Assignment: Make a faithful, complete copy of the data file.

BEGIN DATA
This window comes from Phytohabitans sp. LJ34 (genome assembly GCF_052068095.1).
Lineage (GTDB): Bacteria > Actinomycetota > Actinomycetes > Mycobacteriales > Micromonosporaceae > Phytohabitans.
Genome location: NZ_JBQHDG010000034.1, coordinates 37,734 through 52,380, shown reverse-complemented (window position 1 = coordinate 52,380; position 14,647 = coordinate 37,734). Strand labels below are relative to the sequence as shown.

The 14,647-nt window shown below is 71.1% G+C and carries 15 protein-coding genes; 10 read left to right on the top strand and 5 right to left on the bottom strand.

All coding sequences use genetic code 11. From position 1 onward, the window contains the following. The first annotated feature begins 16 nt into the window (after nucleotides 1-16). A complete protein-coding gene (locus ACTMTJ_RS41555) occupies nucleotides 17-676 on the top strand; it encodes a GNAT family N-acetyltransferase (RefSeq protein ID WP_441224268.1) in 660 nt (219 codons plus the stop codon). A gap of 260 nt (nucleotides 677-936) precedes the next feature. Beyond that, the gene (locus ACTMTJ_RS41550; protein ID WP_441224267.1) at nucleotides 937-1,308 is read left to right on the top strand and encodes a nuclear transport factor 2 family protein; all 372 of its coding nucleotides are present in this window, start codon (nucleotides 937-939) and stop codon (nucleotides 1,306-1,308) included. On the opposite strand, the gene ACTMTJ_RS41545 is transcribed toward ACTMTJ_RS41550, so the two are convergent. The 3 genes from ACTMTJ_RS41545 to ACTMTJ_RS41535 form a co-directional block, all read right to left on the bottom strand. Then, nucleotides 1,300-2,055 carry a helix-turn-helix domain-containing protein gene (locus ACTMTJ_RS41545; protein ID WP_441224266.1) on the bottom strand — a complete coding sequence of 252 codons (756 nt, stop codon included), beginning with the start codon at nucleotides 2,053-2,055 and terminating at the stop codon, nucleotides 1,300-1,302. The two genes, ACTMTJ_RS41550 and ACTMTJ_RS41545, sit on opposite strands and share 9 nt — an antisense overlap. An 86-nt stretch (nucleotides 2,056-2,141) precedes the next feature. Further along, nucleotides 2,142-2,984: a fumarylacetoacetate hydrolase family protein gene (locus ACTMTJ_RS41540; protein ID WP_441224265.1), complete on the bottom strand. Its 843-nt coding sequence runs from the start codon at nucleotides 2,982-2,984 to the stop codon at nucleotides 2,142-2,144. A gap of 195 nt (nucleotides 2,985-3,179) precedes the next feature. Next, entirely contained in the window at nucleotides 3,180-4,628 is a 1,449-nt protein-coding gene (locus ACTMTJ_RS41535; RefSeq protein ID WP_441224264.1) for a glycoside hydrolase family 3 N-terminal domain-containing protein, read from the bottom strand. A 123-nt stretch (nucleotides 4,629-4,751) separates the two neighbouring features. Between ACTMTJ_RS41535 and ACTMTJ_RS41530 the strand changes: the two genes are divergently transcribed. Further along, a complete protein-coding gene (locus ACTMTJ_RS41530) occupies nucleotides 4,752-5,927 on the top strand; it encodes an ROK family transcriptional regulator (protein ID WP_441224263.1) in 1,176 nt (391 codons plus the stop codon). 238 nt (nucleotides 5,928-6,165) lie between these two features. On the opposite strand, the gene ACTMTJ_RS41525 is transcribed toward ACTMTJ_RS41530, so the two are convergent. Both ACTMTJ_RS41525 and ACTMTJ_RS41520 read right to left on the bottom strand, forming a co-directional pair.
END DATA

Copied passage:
This window comes from Phytohabitans sp. LJ34 (genome assembly GCF_052068095.1).
Lineage (GTDB): Bacteria > Actinomycetota > Actinomycetes > Mycobacteriales > Micromonosporaceae > Phytohabitans.
Genome location: NZ_JBQHDG010000034.1, coordinates 37,734 through 52,380, shown reverse-complemented (window position 1 = coordinate 52,380; position 14,647 = coordinate 37,734). Strand labels below are relative to the sequence as shown.

The 14,647-nt window shown below is 71.1% G+C and carries 15 protein-coding genes; 10 read left to right on the top strand and 5 right to left on the bottom strand.

All coding sequences use genetic code 11. From position 1 onward, the window contains the following. The first annotated feature begins 16 nt into the window (after nucleotides 1-16). A complete protein-coding gene (locus ACTMTJ_RS41555) occupies nucleotides 17-676 on the top strand; it encodes a GNAT family N-acetyltransferase (RefSeq protein ID WP_441224268.1) in 660 nt (219 codons plus the stop codon). A gap of 260 nt (nucleotides 677-936) precedes the next feature. Beyond that, the gene (locus ACTMTJ_RS41550; protein ID WP_441224267.1) at nucleotides 937-1,308 is read left to right on the top strand and encodes a nuclear transport factor 2 family protein; all 372 of its coding nucleotides are present in this window, start codon (nucleotides 937-939) and stop codon (nucleotides 1,306-1,308) included. On the opposite strand, the gene ACTMTJ_RS41545 is transcribed toward ACTMTJ_RS41550, so the two are convergent. The 3 genes from ACTMTJ_RS41545 to ACTMTJ_RS41535 form a co-directional block, all read right to left on the bottom strand. Then, nucleotides 1,300-2,055 carry a helix-turn-helix domain-containing protein gene (locus ACTMTJ_RS41545; protein ID WP_441224266.1) on the bottom strand — a complete coding sequence of 252 codons (756 nt, stop codon included), beginning with the start codon at nucleotides 2,053-2,055 and terminating at the stop codon, nucleotides 1,300-1,302. The two genes, ACTMTJ_RS41550 and ACTMTJ_RS41545, sit on opposite strands and share 9 nt — an antisense overlap. An 86-nt stretch (nucleotides 2,056-2,141) precedes the next feature. Further along, nucleotides 2,142-2,984: a fumarylacetoacetate hydrolase family protein gene (locus ACTMTJ_RS41540; protein ID WP_441224265.1), complete on the bottom strand. Its 843-nt coding sequence runs from the start codon at nucleotides 2,982-2,984 to the stop codon at nucleotides 2,142-2,144. A gap of 195 nt (nucleotides 2,985-3,179) precedes the next feature. Next, entirely contained in the window at nucleotides 3,180-4,628 is a 1,449-nt protein-coding gene (locus ACTMTJ_RS41535; RefSeq protein ID WP_441224264.1) for a glycoside hydrolase family 3 N-terminal domain-containing protein, read from the bottom strand. A 123-nt stretch (nucleotides 4,629-4,751) separates the two neighbouring features. Between ACTMTJ_RS41535 and ACTMTJ_RS41530 the strand changes: the two genes are divergently transcribed. Further along, a complete protein-coding gene (locus ACTMTJ_RS41530) occupies nucleotides 4,752-5,927 on the top strand; it encodes an ROK family transcriptional regulator (protein ID WP_441224263.1) in 1,176 nt (391 codons plus the stop codon). 238 nt (nucleotides 5,928-6,165) lie between these two features. On the opposite strand, the gene ACTMTJ_RS41525 is transcribed toward ACTMTJ_RS41530, so the two are convergent. Both ACTMTJ_RS41525 and ACTMTJ_RS41520 read right to left on the bottom strand, forming a co-directional pair.